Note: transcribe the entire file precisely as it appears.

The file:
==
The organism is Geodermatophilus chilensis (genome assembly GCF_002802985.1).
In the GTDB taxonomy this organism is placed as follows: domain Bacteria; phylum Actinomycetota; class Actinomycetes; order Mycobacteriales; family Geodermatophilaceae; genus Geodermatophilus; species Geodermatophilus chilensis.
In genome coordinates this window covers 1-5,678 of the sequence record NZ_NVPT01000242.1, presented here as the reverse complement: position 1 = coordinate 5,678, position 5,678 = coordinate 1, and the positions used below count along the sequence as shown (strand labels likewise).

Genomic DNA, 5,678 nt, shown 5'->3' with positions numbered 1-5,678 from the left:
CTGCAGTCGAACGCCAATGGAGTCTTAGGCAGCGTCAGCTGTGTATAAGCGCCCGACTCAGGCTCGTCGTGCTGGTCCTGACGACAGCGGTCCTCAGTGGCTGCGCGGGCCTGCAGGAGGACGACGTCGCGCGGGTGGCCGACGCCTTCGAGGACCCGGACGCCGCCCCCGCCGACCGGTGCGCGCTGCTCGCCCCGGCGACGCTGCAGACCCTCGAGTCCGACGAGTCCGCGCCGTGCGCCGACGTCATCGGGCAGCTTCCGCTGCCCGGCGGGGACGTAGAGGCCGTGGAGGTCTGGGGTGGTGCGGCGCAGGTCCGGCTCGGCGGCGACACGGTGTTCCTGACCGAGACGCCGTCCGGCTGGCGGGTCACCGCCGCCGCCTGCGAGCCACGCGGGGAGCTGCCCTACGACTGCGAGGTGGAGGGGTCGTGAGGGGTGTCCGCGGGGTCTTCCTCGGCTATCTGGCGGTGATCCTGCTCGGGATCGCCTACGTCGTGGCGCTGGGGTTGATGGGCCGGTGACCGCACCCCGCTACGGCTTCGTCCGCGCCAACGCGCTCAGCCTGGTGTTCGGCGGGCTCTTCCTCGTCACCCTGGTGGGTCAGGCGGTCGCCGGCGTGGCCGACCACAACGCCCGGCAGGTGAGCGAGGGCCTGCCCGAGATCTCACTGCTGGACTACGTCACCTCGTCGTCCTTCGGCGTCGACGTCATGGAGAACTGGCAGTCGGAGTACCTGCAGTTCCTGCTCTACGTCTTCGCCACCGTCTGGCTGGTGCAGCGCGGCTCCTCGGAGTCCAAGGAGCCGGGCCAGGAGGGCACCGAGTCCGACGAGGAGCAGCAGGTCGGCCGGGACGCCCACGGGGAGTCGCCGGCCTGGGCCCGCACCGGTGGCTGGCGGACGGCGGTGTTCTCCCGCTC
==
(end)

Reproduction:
The organism is Geodermatophilus chilensis (genome assembly GCF_002802985.1).
In the GTDB taxonomy this organism is placed as follows: domain Bacteria; phylum Actinomycetota; class Actinomycetes; order Mycobacteriales; family Geodermatophilaceae; genus Geodermatophilus; species Geodermatophilus chilensis.
In genome coordinates this window covers 1-5,678 of the sequence record NZ_NVPT01000242.1, presented here as the reverse complement: position 1 = coordinate 5,678, position 5,678 = coordinate 1, and the positions used below count along the sequence as shown (strand labels likewise).

Genomic DNA, 5,678 nt, shown 5'->3' with positions numbered 1-5,678 from the left:
CTGCAGTCGAACGCCAATGGAGTCTTAGGCAGCGTCAGCTGTGTATAAGCGCCCGACTCAGGCTCGTCGTGCTGGTCCTGACGACAGCGGTCCTCAGTGGCTGCGCGGGCCTGCAGGAGGACGACGTCGCGCGGGTGGCCGACGCCTTCGAGGACCCGGACGCCGCCCCCGCCGACCGGTGCGCGCTGCTCGCCCCGGCGACGCTGCAGACCCTCGAGTCCGACGAGTCCGCGCCGTGCGCCGACGTCATCGGGCAGCTTCCGCTGCCCGGCGGGGACGTAGAGGCCGTGGAGGTCTGGGGTGGTGCGGCGCAGGTCCGGCTCGGCGGCGACACGGTGTTCCTGACCGAGACGCCGTCCGGCTGGCGGGTCACCGCCGCCGCCTGCGAGCCACGCGGGGAGCTGCCCTACGACTGCGAGGTGGAGGGGTCGTGAGGGGTGTCCGCGGGGTCTTCCTCGGCTATCTGGCGGTGATCCTGCTCGGGATCGCCTACGTCGTGGCGCTGGGGTTGATGGGCCGGTGACCGCACCCCGCTACGGCTTCGTCCGCGCCAACGCGCTCAGCCTGGTGTTCGGCGGGCTCTTCCTCGTCACCCTGGTGGGTCAGGCGGTCGCCGGCGTGGCCGACCACAACGCCCGGCAGGTGAGCGAGGGCCTGCCCGAGATCTCACTGCTGGACTACGTCACCTCGTCGTCCTTCGGCGTCGACGTCATGGAGAACTGGCAGTCGGAGTACCTGCAGTTCCTGCTCTACGTCTTCGCCACCGTCTGGCTGGTGCAGCGCGGCTCCTCGGAGTCCAAGGAGCCGGGCCAGGAGGGCACCGAGTCCGACGAGGAGCAGCAGGTCGGCCGGGACGCCCACGGGGAGTCGCCGGCCTGGGCCCGCACCGGTGGCTGGCGGACGGCGGTGTTCTCCCGCTC